"The Family Man": John Constantine has decided to stay in the home of his friend Jerry O'Flynn, who was recently taken away by people who John assumes were pretending to be storybook characters. He figures that Jerry won't mind if he makes himself at home.
- Something here is adding up to a bloody funny number.
Appearing in "The Family Man"
- John Constantine (Flashback and main story)
- The Family Man (First appearance)
- Reed Hackett (Phone Call Only)
- Cherry Family
- Adam Cherry (Dies)
- Emma Cherry (Dies)
- Helen Cherry (Dies)
- Robert Cherry
- Jehosaphat "Jerry" P. O'Flynn (Flashback only)
- Lucas Family
- June Lucas
- Mark Lucas
- Lucy Lucas
- Peter Lucas
- O'Flynn's Store
Synopsis for "The Family Man"
John Constantine has decided to stay in the home of his friend Jerry O'Flynn, who was recently taken away by people who John assumes were pretending to be storybook characters. He figures that Jerry won't mind if he makes himself at home.
John discovers a safe in the house, and can't help but try to get inside it. Using divination, he determines what he combination is, and opens the safe. He is somewhat taken aback to see that it is full of money and drugs. John had expected something a little more classy. John counts out the money, but suddenly hears the doorbell. Worried that it will be the police, he grabs the cocaine from the safe, and dumps it down the toilet.
At the door is a slim old gentleman who inquires after Jerry. John invites him in, advising that Jerry is away with family. The man helps himself to some brandy, explaining that he and Jerry have a longstanding appointment in which they trade certain trivia. He motions toward an envelope on the hearth, which John retrieves for him. In exchange, the man leaves a package. Before leaving, the man asks to use the lavatory, and John obliges. While the man is indisposed, John sneaks a peek at the contents of the envelope. The contents appear to be an address, a photo, and an accounting of the family who lives there.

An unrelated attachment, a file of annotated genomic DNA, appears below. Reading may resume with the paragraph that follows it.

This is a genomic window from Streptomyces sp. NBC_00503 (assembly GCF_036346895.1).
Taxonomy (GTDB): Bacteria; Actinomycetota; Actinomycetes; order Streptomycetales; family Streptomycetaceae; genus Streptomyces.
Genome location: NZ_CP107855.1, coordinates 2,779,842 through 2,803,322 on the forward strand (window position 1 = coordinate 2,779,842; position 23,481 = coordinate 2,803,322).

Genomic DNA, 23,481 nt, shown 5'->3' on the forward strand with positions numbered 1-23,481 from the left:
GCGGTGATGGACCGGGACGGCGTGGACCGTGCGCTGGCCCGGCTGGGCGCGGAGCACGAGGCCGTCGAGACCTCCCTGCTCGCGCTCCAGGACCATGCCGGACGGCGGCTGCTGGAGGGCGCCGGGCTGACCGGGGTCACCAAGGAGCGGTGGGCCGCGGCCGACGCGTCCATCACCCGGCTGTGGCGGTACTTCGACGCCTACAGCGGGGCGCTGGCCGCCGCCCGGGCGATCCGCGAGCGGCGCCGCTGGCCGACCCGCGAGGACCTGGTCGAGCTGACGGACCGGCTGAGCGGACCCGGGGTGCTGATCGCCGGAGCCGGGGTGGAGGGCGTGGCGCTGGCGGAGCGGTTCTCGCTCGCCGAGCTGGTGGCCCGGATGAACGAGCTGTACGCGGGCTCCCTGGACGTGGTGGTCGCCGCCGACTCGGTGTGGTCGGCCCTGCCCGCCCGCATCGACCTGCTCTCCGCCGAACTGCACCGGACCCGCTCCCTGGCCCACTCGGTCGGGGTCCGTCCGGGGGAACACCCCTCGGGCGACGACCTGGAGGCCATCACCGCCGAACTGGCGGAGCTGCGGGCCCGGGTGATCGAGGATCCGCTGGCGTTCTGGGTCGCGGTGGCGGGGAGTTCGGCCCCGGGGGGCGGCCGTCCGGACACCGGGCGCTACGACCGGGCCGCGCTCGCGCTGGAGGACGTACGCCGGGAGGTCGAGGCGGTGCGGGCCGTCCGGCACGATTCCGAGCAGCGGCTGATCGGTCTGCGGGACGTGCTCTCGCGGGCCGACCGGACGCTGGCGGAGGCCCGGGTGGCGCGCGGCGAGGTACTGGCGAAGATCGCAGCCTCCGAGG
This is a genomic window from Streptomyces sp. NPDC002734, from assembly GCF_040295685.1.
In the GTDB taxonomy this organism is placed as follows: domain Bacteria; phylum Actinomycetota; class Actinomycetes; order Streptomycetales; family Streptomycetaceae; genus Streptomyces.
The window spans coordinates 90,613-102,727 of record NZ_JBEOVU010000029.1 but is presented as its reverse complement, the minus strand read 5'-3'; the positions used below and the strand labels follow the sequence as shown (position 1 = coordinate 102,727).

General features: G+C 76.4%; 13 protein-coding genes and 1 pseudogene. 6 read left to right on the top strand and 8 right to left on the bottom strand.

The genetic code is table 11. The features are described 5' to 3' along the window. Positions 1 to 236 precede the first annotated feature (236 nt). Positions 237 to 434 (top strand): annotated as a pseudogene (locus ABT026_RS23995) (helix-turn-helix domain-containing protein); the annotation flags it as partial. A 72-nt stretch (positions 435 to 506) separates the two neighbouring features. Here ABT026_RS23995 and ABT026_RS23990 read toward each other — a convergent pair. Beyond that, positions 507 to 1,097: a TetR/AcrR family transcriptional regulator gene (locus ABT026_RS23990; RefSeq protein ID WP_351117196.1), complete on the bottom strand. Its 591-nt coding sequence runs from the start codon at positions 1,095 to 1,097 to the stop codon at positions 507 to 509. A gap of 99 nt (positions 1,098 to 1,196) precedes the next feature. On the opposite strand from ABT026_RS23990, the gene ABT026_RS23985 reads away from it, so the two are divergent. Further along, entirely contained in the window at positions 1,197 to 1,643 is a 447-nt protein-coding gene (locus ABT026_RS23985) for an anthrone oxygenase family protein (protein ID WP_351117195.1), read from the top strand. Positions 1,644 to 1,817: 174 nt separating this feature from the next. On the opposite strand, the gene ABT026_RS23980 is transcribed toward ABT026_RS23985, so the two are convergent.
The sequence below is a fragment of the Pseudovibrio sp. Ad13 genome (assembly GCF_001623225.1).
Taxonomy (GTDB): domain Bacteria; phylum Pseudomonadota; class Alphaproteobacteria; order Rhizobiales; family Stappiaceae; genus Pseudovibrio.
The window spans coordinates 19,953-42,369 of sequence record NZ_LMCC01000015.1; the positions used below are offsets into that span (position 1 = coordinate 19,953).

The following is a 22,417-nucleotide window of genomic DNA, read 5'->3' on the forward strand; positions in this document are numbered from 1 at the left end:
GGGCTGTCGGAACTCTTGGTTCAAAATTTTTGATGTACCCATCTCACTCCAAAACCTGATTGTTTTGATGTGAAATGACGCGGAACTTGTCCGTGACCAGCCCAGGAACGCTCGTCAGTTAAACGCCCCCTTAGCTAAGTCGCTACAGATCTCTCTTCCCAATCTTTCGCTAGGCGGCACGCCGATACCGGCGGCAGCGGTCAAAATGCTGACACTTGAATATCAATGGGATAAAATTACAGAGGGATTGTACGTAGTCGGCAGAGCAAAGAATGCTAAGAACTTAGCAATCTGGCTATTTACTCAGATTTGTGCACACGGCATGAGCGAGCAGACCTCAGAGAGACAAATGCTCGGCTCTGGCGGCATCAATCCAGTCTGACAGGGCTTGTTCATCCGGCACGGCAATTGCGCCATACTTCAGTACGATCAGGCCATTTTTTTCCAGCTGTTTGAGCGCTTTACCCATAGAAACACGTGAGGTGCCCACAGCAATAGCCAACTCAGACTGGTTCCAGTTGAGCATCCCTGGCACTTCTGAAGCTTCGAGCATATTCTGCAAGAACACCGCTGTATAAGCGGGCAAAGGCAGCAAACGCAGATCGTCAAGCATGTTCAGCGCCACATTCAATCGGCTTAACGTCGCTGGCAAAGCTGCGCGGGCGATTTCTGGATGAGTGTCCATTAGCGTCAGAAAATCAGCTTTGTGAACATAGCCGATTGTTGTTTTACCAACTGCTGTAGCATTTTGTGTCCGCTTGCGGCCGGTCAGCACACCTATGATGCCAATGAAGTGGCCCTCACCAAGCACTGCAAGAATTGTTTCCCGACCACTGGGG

Becoming uncomfortable with the number of callers he's getting since moving in to Jerry's place, John decides to take the money he found and run. While packing, he happens to find a book of Jerry's accounts. John recalls that Jerry was always something of an addict - but it was never the drugs he was addicted to; it was the trade.
A man named R.H. seems to have been associated with some of Jerry's biggest deals. A flyer falls out of the account book; for a family game show called "Happy Families". Another book contains similar lists to the one that was given to the old man earlier. John begins to suspect that something strange is going on.
John discovers a diary, and begins reading from it. He reads of how Jerry came to meet with R.H., whose particular penchant was for serial killer memorabilia. Jerry would acquire it by certain means, and R.H. would pay handsomely. Eventually, though, R.H.'s desire grew to the point that he demanded souvenirs from a killer who was still active, referred to as F.M. In order to fill that order, Jerry had actually found a way to contact the killer, and in exchange for souvenirs for R.H., Jerry would provide the killer with the only thing he wanted: victims.
John is disgusted with the man he once considered a friend. As he marches back downstairs, the phone begins ringing. The man on the other end of the line introduces himself as Reed Hackett, and wonders if his parcel has arrived yet. John realizes suddenly that the old man he met earlier was the murderer in question - The Family Man. He looks for the parcel that the man left behind, and opens it. Inside is a child's thermos filled with blood. In disgust and anger, John puts piles the money he had planned to steal into a corner, covers it in liquor and sets it ablaze. He will go to the address he saw earlier, and hope he is not too late to make things right.
Meanwhile, in Dogthorpe, Peterborough, Peter Lucas had the sudden impulse to spend the day at home with his family. A knock comes at the door, and he is greeted by an elderly gentleman in need of assistance.
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